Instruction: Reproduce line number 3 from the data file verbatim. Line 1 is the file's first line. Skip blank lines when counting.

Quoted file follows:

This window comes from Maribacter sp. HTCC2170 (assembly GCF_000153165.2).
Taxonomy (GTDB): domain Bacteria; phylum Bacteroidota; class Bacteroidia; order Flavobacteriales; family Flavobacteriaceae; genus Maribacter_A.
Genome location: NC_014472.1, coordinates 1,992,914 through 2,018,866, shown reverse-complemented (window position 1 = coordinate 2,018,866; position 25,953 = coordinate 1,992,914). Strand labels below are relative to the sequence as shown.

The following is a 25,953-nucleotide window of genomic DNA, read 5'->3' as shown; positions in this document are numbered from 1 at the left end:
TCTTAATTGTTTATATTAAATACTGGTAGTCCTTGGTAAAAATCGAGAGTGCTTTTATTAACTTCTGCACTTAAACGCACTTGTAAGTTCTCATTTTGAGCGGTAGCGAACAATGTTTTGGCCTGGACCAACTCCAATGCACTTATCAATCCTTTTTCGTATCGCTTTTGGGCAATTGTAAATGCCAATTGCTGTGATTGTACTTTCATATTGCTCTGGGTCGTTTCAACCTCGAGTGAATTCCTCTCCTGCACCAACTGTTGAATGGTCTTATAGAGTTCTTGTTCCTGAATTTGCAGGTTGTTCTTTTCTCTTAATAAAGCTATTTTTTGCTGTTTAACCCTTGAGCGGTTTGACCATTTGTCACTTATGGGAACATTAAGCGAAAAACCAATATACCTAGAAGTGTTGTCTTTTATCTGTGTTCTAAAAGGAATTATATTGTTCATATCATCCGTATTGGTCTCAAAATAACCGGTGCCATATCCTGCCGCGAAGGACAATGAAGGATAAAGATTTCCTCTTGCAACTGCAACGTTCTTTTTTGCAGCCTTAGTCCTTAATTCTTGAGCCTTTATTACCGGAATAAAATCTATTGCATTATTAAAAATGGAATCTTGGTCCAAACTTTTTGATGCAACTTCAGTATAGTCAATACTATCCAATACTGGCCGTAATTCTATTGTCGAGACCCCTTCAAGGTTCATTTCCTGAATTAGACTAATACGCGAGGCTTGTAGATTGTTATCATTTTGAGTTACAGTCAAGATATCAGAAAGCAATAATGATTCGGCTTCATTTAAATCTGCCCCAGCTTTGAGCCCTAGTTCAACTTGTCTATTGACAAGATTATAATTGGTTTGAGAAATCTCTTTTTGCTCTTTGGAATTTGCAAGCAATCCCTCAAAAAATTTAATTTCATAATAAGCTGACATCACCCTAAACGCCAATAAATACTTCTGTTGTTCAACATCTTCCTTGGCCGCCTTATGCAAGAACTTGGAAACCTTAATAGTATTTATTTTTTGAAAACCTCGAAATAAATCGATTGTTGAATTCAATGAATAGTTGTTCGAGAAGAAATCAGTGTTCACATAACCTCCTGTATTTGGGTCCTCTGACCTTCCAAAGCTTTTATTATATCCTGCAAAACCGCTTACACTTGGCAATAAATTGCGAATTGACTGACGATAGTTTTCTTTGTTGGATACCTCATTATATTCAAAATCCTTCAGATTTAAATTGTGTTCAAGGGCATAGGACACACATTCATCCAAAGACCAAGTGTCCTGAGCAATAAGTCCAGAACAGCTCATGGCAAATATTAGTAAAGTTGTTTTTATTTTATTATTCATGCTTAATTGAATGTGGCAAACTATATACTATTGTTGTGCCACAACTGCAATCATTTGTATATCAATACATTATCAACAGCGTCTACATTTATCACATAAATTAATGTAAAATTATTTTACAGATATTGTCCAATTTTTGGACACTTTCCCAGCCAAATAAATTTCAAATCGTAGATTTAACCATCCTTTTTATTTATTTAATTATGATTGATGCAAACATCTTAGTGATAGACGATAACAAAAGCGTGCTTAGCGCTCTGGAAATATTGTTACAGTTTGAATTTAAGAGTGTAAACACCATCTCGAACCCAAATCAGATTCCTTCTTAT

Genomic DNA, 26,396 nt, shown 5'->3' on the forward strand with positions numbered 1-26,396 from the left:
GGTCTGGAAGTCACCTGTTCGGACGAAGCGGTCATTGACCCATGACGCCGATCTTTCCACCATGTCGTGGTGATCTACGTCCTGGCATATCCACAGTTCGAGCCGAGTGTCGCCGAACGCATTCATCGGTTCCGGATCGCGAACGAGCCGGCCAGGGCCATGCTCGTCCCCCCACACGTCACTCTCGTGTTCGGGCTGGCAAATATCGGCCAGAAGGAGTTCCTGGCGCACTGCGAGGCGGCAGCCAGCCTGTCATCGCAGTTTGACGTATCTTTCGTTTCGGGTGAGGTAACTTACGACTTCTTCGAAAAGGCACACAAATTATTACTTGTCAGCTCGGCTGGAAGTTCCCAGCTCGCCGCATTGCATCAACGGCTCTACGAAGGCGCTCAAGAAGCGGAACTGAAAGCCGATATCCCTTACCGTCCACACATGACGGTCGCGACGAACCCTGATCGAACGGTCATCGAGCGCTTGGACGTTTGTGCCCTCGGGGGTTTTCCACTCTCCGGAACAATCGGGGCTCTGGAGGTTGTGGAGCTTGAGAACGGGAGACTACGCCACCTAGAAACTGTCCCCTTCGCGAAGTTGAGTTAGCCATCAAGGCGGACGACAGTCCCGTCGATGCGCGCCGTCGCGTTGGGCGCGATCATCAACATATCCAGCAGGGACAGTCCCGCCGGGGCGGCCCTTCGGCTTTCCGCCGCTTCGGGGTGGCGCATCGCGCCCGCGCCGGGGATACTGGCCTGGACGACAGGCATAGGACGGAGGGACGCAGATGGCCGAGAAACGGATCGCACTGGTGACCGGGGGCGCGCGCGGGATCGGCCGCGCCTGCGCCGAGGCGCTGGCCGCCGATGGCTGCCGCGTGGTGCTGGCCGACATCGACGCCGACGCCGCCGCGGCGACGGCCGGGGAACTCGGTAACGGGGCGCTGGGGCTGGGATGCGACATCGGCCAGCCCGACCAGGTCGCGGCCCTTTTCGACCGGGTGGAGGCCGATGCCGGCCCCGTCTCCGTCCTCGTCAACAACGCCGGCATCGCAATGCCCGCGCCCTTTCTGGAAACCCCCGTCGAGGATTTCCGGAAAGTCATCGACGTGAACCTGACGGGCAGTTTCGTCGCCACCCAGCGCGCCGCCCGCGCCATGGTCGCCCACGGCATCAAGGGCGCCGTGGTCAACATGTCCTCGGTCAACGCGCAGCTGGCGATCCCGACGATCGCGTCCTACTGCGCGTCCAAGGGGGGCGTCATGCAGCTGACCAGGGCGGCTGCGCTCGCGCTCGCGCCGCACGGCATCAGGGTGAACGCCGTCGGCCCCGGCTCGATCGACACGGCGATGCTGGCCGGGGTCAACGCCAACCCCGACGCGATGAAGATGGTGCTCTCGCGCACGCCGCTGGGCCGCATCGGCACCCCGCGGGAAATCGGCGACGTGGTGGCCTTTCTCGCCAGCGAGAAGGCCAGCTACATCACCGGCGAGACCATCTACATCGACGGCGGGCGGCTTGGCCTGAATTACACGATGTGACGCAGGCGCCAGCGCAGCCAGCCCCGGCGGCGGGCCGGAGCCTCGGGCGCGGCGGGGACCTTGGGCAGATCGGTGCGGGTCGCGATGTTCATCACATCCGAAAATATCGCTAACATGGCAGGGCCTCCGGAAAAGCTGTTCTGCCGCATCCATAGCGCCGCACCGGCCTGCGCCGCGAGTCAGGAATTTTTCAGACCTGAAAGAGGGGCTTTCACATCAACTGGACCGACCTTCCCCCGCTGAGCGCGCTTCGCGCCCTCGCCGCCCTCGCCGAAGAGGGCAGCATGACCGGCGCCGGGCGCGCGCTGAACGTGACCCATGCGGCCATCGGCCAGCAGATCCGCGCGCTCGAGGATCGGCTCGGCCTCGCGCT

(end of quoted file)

Genome location: NC_014472.1, coordinates 1,992,914 through 2,018,866, shown reverse-complemented (window position 1 = coordinate 2,018,866; position 25,953 = coordinate 1,992,914). Strand labels below are relative to the sequence as shown.